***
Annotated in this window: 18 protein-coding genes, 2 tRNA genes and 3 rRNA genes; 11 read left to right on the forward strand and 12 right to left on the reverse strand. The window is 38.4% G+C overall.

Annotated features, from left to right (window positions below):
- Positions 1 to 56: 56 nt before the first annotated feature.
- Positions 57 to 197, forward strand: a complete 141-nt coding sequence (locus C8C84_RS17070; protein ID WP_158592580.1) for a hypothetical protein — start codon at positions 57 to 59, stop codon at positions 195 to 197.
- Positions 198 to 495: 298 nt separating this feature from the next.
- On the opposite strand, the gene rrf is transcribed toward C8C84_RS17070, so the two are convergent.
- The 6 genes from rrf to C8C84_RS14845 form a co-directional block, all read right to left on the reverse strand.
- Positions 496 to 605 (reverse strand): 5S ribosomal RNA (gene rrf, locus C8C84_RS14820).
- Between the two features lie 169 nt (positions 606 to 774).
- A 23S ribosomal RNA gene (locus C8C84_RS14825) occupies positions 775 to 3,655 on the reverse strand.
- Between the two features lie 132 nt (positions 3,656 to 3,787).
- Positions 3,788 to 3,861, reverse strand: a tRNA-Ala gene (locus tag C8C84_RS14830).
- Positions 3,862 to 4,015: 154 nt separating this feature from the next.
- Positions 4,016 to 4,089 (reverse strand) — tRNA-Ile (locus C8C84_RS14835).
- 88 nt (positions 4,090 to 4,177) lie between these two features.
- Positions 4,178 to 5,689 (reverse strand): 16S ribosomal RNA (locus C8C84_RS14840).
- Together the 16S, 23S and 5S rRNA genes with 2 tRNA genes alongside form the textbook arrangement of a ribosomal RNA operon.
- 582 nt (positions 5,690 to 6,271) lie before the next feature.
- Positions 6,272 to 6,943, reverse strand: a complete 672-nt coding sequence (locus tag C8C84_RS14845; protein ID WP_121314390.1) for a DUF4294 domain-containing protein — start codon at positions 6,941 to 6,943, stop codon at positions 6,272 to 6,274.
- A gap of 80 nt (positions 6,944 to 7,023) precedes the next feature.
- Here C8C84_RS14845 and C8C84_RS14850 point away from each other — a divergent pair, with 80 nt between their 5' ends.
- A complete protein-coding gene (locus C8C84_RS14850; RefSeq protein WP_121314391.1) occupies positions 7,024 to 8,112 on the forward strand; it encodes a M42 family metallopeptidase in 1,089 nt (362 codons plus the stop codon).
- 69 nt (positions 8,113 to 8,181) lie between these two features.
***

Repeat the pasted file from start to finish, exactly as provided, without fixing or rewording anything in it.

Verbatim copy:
Annotated in this window: 18 protein-coding genes, 2 tRNA genes and 3 rRNA genes; 11 read left to right on the forward strand and 12 right to left on the reverse strand. The window is 38.4% G+C overall.

Annotated features, from left to right (window positions below):
- Positions 1 to 56: 56 nt before the first annotated feature.
- Positions 57 to 197, forward strand: a complete 141-nt coding sequence (locus C8C84_RS17070; protein ID WP_158592580.1) for a hypothetical protein — start codon at positions 57 to 59, stop codon at positions 195 to 197.
- Positions 198 to 495: 298 nt separating this feature from the next.
- On the opposite strand, the gene rrf is transcribed toward C8C84_RS17070, so the two are convergent.
- The 6 genes from rrf to C8C84_RS14845 form a co-directional block, all read right to left on the reverse strand.
- Positions 496 to 605 (reverse strand): 5S ribosomal RNA (gene rrf, locus C8C84_RS14820).
- Between the two features lie 169 nt (positions 606 to 774).
- A 23S ribosomal RNA gene (locus C8C84_RS14825) occupies positions 775 to 3,655 on the reverse strand.
- Between the two features lie 132 nt (positions 3,656 to 3,787).
- Positions 3,788 to 3,861, reverse strand: a tRNA-Ala gene (locus tag C8C84_RS14830).
- Positions 3,862 to 4,015: 154 nt separating this feature from the next.
- Positions 4,016 to 4,089 (reverse strand) — tRNA-Ile (locus C8C84_RS14835).
- 88 nt (positions 4,090 to 4,177) lie between these two features.
- Positions 4,178 to 5,689 (reverse strand): 16S ribosomal RNA (locus C8C84_RS14840).
- Together the 16S, 23S and 5S rRNA genes with 2 tRNA genes alongside form the textbook arrangement of a ribosomal RNA operon.
- 582 nt (positions 5,690 to 6,271) lie before the next feature.
- Positions 6,272 to 6,943, reverse strand: a complete 672-nt coding sequence (locus tag C8C84_RS14845; protein ID WP_121314390.1) for a DUF4294 domain-containing protein — start codon at positions 6,941 to 6,943, stop codon at positions 6,272 to 6,274.
- A gap of 80 nt (positions 6,944 to 7,023) precedes the next feature.
- Here C8C84_RS14845 and C8C84_RS14850 point away from each other — a divergent pair, with 80 nt between their 5' ends.
- A complete protein-coding gene (locus C8C84_RS14850; RefSeq protein WP_121314391.1) occupies positions 7,024 to 8,112 on the forward strand; it encodes a M42 family metallopeptidase in 1,089 nt (362 codons plus the stop codon).
- 69 nt (positions 8,113 to 8,181) lie between these two features.